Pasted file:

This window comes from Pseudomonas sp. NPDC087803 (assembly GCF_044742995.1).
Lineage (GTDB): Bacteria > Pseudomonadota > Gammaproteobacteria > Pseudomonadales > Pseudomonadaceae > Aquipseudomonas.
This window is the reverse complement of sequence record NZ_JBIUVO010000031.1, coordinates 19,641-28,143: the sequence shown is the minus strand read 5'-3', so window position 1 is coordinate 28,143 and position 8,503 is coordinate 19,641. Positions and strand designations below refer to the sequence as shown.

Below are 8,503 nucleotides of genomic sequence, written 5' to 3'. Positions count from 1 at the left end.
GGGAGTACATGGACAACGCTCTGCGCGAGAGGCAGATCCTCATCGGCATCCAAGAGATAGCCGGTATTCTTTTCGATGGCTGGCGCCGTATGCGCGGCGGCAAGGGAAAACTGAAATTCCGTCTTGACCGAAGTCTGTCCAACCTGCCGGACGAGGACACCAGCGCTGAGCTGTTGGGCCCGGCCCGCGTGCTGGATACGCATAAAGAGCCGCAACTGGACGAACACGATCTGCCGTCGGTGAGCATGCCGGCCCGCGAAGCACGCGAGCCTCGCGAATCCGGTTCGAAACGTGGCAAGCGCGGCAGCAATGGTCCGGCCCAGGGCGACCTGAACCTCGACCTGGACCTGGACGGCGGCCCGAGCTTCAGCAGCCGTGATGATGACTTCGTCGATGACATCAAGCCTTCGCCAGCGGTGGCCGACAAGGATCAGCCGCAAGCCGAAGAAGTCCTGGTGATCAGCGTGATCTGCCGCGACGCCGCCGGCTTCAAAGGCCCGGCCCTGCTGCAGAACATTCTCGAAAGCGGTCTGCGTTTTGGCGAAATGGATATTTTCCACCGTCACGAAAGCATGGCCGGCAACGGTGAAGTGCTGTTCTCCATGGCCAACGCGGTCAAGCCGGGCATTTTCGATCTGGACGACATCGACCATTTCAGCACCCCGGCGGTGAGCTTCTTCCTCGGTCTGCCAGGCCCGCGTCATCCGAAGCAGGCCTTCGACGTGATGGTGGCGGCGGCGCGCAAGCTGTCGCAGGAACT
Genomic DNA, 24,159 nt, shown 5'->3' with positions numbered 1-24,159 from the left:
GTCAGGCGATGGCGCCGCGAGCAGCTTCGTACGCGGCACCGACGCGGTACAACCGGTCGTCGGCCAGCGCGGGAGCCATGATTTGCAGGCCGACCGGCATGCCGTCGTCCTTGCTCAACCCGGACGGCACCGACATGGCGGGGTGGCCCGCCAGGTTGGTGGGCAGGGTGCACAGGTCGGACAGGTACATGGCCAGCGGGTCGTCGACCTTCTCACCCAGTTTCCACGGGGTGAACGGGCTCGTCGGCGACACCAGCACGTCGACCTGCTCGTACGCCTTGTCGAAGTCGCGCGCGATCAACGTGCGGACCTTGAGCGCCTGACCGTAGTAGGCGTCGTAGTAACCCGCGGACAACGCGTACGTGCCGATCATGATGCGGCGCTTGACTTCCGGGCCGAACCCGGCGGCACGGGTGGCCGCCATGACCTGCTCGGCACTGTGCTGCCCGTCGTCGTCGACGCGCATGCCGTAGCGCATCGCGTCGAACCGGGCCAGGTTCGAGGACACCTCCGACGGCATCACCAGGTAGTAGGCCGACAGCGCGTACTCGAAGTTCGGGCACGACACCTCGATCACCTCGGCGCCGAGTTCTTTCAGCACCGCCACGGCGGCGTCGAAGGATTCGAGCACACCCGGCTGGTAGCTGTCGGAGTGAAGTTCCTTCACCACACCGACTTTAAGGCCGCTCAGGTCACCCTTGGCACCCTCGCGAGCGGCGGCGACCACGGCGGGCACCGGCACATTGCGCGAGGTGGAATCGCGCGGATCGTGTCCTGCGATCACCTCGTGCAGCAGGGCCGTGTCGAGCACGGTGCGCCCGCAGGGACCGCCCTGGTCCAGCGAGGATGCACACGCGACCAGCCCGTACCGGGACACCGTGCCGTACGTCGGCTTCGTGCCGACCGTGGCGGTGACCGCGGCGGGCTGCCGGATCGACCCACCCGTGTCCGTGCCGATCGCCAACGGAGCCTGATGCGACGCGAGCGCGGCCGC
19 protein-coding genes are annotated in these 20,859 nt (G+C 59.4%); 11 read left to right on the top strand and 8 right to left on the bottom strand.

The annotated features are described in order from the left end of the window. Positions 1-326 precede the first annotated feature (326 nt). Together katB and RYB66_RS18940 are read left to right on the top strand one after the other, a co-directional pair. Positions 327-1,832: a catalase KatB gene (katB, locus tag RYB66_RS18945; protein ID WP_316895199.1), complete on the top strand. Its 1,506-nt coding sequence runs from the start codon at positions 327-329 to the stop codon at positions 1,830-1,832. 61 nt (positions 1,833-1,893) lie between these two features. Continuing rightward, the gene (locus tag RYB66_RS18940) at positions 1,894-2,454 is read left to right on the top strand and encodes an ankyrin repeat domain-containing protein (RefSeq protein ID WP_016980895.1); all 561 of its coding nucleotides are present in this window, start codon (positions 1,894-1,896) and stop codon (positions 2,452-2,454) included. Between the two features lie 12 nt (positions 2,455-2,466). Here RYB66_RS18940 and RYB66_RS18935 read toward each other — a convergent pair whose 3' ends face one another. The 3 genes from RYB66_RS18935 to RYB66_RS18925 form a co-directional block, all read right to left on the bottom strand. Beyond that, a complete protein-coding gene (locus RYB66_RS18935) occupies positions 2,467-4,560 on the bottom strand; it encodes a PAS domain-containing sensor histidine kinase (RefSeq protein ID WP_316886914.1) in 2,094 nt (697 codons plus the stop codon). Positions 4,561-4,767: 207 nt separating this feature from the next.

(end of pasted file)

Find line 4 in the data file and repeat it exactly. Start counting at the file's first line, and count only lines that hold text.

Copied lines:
Below are 8,503 nucleotides of genomic sequence, written 5' to 3'. Positions count from 1 at the left end.